Announcing 50 new exoplanets, including 16 super-Earths
At a conference on Extreme Solar Systems taking place this week (September 11-17, 2011) in Jackson Hole, Wyoming, 350 experts are talking about the new frontier of worlds orbiting distant suns. Among other announcements – a haul of more than 50 new exoplanets, including 16 super-Earths, one of which orbits at the edge of the habitable zone of its star. The HARPS spectrograph on the 3.6-meter telescope at ESO’s La Silla Observatory in Chile discovered these 50 new worlds.
This is the largest number of exoplanets ever announced at one time, according to these astronomers.
HARPS team leader Michel Mayor of University of Geneva, Switzerland, said:
The harvest of discoveries from HARPS has exceeded all expectations and includes an exceptionally rich population of super-Earths and Neptune-type planets hosted by stars very similar to our sun. And even better – the new results show that the pace of discovery is accelerating.
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In the eight years since it started surveying stars like the sun, HARPS has been used to discover more than 150 new planets.
Working with HARPS observations of 376 sun-like stars, astronomers have now also much improved the estimate of how likely it is that a star like the sun is host to low-mass planets (as opposed to gaseous giants). They say that about 40 percent of such stars have at least one planet less massive than Saturn. The majority of exoplanets of Neptune mass or less appear to be in systems with multiple planets.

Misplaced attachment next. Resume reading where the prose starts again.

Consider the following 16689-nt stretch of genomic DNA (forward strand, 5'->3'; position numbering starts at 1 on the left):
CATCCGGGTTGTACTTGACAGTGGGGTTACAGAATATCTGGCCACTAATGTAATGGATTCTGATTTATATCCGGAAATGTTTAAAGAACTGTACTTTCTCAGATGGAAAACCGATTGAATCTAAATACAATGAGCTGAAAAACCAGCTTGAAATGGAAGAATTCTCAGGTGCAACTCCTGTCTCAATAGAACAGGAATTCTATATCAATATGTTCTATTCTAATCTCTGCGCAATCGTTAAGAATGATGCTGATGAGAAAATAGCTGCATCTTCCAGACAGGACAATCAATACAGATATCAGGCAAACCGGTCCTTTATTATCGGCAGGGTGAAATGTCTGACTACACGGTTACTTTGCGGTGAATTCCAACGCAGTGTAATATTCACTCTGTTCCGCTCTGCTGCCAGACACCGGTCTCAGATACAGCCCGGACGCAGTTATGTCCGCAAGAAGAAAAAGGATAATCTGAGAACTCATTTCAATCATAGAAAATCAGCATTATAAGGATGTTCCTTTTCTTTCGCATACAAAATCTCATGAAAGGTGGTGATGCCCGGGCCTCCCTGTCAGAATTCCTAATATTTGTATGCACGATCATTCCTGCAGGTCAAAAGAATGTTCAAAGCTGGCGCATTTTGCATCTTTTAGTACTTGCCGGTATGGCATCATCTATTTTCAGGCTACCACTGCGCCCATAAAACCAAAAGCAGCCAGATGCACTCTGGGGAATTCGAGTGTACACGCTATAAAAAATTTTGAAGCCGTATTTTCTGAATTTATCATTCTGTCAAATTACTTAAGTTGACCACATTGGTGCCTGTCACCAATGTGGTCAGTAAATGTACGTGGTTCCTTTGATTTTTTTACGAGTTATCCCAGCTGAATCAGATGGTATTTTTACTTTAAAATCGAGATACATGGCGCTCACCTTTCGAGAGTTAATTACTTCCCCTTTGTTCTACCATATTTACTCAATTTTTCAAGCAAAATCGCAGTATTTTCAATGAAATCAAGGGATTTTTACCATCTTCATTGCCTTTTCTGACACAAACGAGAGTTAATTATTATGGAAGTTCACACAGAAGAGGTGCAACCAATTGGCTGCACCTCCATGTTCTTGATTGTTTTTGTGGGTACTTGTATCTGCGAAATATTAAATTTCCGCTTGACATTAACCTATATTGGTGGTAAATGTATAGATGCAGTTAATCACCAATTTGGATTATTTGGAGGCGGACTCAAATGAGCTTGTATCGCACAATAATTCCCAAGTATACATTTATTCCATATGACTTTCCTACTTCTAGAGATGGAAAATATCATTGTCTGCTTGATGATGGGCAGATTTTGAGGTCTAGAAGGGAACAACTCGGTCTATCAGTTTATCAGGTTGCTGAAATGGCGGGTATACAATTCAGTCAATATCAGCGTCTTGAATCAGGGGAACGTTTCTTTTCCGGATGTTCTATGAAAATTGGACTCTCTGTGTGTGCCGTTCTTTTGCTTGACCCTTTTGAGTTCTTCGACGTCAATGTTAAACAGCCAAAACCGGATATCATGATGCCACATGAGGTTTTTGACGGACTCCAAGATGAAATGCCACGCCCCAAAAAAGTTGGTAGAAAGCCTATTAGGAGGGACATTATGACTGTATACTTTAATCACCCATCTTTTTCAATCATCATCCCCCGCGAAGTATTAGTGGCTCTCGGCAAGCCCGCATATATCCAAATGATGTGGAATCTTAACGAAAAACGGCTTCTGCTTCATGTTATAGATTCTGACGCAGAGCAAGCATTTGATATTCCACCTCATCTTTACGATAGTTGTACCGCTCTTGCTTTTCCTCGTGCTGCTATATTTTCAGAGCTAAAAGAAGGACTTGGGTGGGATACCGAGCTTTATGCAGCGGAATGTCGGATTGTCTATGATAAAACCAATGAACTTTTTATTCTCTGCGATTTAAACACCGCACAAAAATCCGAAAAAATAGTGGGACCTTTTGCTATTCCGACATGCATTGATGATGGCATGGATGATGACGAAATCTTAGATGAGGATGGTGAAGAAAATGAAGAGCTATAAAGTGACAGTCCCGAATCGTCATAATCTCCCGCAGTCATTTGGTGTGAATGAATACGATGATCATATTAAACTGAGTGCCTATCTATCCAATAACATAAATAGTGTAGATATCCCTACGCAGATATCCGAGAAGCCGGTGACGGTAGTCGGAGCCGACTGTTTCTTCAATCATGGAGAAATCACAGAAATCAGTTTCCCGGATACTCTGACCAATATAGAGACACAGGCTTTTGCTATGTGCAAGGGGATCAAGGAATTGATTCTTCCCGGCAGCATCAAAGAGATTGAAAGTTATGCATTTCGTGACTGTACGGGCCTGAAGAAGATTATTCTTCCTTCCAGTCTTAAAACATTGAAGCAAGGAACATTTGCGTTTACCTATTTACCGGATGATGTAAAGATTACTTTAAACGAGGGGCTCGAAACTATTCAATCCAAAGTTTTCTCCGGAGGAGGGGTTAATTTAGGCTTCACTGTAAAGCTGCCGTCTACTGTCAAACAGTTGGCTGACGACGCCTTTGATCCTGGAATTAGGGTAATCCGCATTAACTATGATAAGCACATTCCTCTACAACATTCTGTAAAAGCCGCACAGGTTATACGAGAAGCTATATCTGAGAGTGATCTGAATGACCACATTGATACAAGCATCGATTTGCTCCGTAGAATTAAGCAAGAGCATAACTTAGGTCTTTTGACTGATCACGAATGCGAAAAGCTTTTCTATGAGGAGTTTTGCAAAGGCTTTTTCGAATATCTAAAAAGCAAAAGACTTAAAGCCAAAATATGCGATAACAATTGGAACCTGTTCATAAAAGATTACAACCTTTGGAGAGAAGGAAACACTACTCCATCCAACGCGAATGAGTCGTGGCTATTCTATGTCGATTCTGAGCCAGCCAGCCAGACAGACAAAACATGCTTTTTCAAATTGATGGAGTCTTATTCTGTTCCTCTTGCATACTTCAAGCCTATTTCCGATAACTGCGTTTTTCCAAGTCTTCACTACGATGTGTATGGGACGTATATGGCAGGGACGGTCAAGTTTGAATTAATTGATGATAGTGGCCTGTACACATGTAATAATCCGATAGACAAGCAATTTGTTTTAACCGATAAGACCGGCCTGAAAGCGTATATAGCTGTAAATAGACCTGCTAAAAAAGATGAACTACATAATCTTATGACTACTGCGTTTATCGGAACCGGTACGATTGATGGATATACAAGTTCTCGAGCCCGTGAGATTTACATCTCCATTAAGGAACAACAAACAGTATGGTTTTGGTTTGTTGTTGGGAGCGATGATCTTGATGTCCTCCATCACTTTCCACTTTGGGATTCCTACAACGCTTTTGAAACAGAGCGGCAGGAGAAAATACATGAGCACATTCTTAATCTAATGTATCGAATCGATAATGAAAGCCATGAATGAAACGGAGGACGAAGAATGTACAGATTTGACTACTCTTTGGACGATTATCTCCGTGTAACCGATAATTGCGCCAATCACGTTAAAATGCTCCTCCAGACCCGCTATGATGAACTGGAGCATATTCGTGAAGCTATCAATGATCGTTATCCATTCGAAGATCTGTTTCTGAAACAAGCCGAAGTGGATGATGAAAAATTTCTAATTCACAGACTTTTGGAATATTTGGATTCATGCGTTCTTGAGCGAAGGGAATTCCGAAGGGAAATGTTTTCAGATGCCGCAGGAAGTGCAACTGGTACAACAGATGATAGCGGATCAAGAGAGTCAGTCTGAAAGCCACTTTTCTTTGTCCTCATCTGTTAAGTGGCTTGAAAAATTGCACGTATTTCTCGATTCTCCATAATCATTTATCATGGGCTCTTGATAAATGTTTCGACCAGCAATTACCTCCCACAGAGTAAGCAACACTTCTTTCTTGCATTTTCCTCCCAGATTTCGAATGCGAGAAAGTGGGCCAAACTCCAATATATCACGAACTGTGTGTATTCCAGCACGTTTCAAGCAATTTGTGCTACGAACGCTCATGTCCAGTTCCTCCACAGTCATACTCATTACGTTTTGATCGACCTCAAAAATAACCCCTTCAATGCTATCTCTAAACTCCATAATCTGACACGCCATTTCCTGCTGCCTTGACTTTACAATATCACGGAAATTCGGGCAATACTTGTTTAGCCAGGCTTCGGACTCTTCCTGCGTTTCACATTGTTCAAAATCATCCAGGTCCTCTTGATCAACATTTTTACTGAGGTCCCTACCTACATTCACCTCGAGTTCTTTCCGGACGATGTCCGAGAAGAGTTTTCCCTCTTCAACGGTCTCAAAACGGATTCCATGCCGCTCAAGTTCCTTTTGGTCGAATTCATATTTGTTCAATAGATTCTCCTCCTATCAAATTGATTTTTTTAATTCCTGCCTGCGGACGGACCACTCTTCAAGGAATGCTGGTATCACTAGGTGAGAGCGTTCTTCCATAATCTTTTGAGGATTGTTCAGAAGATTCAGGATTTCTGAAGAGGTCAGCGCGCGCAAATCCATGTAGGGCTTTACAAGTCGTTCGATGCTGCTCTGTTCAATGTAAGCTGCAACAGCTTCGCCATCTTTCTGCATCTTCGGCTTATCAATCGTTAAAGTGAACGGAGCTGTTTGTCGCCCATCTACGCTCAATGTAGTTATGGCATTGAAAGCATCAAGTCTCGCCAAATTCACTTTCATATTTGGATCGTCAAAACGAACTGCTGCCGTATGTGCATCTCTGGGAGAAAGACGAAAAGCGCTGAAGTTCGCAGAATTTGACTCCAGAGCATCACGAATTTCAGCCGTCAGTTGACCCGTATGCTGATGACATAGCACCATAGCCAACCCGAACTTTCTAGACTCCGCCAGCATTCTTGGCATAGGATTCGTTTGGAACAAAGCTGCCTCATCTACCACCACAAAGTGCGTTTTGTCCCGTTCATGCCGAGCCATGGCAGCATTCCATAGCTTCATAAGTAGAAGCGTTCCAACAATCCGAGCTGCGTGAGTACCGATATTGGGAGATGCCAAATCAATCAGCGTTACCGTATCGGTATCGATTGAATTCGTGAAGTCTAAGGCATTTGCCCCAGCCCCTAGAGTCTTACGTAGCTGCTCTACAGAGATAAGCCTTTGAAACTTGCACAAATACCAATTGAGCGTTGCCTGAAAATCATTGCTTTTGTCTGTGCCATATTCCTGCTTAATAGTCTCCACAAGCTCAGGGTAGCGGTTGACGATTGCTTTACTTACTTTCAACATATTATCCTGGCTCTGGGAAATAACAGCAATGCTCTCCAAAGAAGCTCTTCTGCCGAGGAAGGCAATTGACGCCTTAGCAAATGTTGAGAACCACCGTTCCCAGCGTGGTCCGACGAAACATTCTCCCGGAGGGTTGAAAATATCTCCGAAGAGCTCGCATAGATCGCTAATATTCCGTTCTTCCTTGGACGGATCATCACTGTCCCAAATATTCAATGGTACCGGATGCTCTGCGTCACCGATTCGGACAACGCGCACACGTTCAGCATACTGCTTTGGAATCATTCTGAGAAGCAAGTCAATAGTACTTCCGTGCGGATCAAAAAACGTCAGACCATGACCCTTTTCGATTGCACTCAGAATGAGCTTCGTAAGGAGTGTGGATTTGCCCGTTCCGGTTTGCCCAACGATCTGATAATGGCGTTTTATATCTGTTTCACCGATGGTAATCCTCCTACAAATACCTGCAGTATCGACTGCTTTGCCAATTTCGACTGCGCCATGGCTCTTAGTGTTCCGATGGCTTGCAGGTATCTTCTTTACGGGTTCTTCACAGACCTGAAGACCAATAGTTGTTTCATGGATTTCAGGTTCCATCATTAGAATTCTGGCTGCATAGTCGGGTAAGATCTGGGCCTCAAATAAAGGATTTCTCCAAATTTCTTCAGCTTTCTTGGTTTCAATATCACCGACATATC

HARPS is also searching for rocky planets that could support life. Ten nearby stars similar to the sun were selected for a new survey. These stars had already been observed by HARPS and are known to be suitable for extremely precise radial velocity measurements. After two years of work, the team of astronomers has discovered five new planets with masses less than five times that of Earth.
Francesco Pepe of Geneva Observatory in Switzerland, lead author of one of the recent papers from HARPS, said:
These planets will be among the best targets for future space telescopes to look for signs of life in the planet’s atmosphere by looking for chemical signatures such as evidence of oxygen.
One of the recently announced newly discovered planets, HD 85512 b, is estimated to be only 3.6 times the mass of the Earth and is located at the edge of the habitable zone – a narrow zone around a star in which water may be present in liquid form if conditions are right.
These results make astronomers confident that they are close to discovering other small, rocky, habitable planets around stars similar to our sun. Mayor said:
In the coming 10 to 20 years, we should have the first list of potentially habitable planets in the sun’s neighborhood.
Bottom line: Astronomers meeting in Wyoming at the Extreme Solar Systems conference this week (September 11-17, 2011) announced a haul of more than 50 new exoplanets, including 16 super-Earths, one of which orbits at the edge of the habitable zone of its star. Scientists made these discoveries with the HARPS spectrograph on the 3.6-meter telescope at ESO’s La Silla Observatory in Chile.